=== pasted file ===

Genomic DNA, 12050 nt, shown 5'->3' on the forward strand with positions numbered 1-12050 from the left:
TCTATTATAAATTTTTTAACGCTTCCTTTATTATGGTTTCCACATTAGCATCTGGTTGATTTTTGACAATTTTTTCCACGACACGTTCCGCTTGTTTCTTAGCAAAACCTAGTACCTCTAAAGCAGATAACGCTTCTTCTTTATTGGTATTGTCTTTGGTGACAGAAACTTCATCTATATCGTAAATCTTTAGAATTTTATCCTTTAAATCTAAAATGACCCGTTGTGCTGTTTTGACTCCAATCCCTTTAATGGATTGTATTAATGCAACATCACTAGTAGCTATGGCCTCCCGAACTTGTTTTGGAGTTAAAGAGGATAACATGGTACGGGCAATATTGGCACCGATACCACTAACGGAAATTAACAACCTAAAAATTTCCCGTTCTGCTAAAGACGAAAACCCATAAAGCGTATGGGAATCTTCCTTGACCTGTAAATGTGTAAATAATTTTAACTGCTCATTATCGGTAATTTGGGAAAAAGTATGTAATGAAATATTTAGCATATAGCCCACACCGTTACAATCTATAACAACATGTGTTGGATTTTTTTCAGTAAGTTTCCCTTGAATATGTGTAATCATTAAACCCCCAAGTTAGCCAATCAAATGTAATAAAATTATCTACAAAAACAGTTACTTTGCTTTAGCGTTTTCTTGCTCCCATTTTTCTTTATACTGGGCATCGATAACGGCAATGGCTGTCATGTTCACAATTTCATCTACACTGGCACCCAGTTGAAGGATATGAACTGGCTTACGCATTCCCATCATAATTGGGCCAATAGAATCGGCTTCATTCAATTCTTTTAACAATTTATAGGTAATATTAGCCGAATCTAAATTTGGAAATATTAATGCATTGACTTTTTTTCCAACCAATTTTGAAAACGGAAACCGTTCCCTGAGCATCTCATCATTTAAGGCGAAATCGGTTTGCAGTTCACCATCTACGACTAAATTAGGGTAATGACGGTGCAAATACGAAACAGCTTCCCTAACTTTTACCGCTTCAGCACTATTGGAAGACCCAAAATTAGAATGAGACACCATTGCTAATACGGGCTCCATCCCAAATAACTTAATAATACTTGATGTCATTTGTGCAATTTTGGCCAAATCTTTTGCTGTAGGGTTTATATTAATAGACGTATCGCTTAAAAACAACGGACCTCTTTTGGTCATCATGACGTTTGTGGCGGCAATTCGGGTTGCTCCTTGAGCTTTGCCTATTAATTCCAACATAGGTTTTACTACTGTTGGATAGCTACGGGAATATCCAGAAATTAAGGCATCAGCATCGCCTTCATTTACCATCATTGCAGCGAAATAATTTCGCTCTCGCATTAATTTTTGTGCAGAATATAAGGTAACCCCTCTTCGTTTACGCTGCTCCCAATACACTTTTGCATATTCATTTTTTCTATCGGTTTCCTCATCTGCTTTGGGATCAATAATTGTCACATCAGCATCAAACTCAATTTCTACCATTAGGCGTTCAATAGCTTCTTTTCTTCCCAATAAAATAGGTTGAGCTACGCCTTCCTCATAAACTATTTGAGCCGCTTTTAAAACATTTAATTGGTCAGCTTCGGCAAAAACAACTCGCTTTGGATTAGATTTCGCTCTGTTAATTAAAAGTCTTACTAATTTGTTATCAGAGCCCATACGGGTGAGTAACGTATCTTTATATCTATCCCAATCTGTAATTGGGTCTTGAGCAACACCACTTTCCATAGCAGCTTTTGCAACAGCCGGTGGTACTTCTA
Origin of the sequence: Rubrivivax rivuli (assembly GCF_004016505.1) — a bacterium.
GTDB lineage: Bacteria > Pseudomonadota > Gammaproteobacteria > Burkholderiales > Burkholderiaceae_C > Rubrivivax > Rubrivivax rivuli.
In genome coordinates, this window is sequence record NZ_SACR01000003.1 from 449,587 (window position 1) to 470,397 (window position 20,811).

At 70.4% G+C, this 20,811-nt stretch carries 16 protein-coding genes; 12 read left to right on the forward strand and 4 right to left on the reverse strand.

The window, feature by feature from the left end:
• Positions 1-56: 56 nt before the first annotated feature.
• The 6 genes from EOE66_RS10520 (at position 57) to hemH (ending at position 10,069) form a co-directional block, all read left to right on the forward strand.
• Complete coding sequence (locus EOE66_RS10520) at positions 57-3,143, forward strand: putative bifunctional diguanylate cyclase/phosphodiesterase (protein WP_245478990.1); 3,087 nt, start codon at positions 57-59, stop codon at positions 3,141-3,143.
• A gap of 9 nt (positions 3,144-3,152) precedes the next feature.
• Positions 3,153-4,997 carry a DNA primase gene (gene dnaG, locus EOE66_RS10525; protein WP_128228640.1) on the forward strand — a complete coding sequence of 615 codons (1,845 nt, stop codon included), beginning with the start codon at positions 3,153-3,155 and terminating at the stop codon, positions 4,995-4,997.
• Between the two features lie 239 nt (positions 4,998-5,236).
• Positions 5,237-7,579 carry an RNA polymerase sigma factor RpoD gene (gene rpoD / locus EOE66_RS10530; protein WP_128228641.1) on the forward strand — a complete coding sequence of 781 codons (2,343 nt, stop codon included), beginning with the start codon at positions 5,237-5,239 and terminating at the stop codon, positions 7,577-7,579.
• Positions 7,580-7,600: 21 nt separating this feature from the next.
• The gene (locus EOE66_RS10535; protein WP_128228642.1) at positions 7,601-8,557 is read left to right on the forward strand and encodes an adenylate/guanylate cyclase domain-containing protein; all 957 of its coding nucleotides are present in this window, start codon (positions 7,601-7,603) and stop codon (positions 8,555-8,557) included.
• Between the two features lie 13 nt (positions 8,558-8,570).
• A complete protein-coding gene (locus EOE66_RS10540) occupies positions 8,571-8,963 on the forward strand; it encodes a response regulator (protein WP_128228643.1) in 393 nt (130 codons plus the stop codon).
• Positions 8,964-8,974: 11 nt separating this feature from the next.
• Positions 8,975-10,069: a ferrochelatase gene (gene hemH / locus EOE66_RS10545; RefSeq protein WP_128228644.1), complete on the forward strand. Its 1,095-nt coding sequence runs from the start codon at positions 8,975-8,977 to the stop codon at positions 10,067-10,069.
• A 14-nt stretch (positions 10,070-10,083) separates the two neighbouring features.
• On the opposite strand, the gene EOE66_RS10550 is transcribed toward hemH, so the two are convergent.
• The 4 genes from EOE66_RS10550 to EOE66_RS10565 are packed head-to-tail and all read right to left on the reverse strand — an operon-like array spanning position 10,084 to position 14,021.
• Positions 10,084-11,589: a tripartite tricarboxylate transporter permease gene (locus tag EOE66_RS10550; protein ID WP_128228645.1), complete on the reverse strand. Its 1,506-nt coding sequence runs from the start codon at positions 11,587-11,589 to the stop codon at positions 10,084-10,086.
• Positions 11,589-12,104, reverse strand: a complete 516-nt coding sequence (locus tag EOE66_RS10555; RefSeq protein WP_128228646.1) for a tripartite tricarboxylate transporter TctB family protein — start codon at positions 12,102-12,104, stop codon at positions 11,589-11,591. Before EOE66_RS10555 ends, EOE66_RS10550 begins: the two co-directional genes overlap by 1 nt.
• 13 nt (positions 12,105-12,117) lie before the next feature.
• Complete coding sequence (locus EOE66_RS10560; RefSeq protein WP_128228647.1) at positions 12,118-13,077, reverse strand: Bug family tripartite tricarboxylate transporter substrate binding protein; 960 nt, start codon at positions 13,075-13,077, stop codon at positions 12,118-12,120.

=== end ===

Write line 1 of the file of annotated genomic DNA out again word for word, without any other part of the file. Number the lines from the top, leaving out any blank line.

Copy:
Genomic DNA, 12050 nt, shown 5'->3' on the forward strand with positions numbered 1-12050 from the left: